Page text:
U.S. PETROLEUM DEMAND UP TO 2.4%
API - Total petroleum deliveries increased 2.4 percent from September 2016. These September deliveries were the highest September deliveries in a decade. For the third quarter 2017, total petroleum deliveries, a measure of U.S. petroleum demand, increased 2.1 percent from the same period last year to nearly 20.4 million barrels per day. For year to date 2017, total domestic petroleum deliveries increased 1.2 percent compared to the same period last year.
"Strong petroleum demand is good news for the overall economy which grew for the 100th consecutive month and economic activity in the manufacturing sector expanded in September," said API Director of Statistics Hazem Arafa. "This positive economic growth is benefiting America businesses and workers."
Gasoline deliveries in September were down from the prior month, the prior year, and the prior year to date, but were up from the prior year's third quarter. Total motor gasoline deliveries, a measure of consumer gasoline demand, moved down 1.5 percent from August and down 0.8 percent from September 2016 to 9.4 million barrels per day–but remained the second highest September deliveries on record. Compared to third quarter 2016 and year to date 2016, gasoline deliveries increased 0.4 percent and decreased 0.3 percent. In September, distillate deliveries were up from the prior year, the prior third quarter, and the prior year to date, but were down from the prior month. Distillate deliveries increased 3.4 percent from September 2016, but were down 2.1 percent from August, to average just above 4.0 million barrels per day in September. These were the second highest September deliveries in 10 years, since 2007. For the third quarter 2017, distillate deliveries increased 3.7 percent compared to the third quarter of 2016. For year to date 2017, distillate deliveries were also up 2.3 percent compared with year to date 2016.
U.S. crude oil production remained robust and above 9.0 million barrels per day for the eighth consecutive month. September's crude production was up from the prior month, the prior third quarter, the prior year, and the prior year to date to average 9.5 million barrels per day. This September output was up 2.3 percent from August, up 11.3 percent from September 2016, up 6.6 percent from third quarter 2016, and up 2.9 percent from year to date 2016. September crude oil production was the highest September production in 47 years, since 1970, and the highest production level for any month in 29 months, since April 2015. For year to date 2017, crude oil production was also the second highest year to date in 44 years, since 1973.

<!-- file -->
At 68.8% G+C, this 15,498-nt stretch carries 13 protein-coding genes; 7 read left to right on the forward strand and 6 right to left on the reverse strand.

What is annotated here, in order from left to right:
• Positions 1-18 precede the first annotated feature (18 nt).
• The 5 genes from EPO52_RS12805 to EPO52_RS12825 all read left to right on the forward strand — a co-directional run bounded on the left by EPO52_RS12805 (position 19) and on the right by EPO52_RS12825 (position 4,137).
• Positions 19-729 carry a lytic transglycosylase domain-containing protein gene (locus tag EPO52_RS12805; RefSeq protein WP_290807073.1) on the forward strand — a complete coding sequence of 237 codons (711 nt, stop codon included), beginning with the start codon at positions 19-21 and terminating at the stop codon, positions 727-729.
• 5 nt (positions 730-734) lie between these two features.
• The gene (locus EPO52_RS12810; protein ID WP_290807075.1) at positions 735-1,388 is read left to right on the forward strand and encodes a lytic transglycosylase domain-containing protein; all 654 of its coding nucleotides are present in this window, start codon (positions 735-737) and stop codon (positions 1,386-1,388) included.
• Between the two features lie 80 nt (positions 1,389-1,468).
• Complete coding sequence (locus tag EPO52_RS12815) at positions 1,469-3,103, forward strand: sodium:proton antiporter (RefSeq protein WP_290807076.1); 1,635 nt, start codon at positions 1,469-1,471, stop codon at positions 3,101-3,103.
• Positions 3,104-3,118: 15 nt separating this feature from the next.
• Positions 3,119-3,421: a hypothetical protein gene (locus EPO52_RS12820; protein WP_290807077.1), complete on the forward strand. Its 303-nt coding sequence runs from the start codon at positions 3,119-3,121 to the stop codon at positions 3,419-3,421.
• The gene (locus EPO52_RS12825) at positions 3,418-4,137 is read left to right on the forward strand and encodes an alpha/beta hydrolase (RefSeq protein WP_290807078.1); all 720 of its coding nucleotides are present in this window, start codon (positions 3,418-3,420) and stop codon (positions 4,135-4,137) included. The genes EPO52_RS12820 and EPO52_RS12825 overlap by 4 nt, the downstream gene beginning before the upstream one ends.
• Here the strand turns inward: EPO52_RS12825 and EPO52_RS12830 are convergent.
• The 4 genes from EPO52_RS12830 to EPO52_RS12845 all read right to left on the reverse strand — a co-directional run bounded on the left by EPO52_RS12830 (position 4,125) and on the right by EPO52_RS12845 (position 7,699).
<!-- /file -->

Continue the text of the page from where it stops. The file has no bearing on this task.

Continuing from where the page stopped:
U.S. total petroleum imports in September averaged 10.2 million barrels per day, up 5.2 percent from the prior month, but down 0.3 percent from the prior year. This was the lowest September imports in two years, since 2015. For third quarter 2017, total imports were down 4.2 percent compared with the same period last year. For year to date 2017, total imports were up 0.8 percent to average nearly 10.2 million barrels per day compared with year to date 2016. Meanwhile, crude oil imports decreased 7.2 percent from September 2016, averaging at 7.5 million barrels per day. Compared with August, crude oil imports remained almost flat. For third quarter 2017, crude imports were down 3.6 percent compared with the third quarter of 2016. For year to date 2017, crude imports were up 2.0 percent compared with year to date 2016.
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REUTERS - Brent crude futures LCOc1 were down 72 cents at $61.49 per barrel at 1020 GMT, having fallen by 1.5 percent on Tuesday, its largest one-day drop in a month. U.S. West Texas Intermediate (WTI) crude CLc1 was at $55.12 per barrel, down 58 cents.
BLOOMBERG - Prices dropped during the session as the International Energy Agency said the recent recovery in oil prices, coupled with milder-than-normal winter weather, is slowing demand growth. The worsening outlook for consumption dampened some of the enthusiasm that OPEC and its allies will extend supply curbs.
Global energy needs rise more slowly than in the past but still expand by 30% between today and 2040. This is the equivalent of adding another China and India to today’s global demand.
Product exports have grown significantly over the past several years and are expected to continue to grow as Russian refineries add capacity to produce more high-quality products.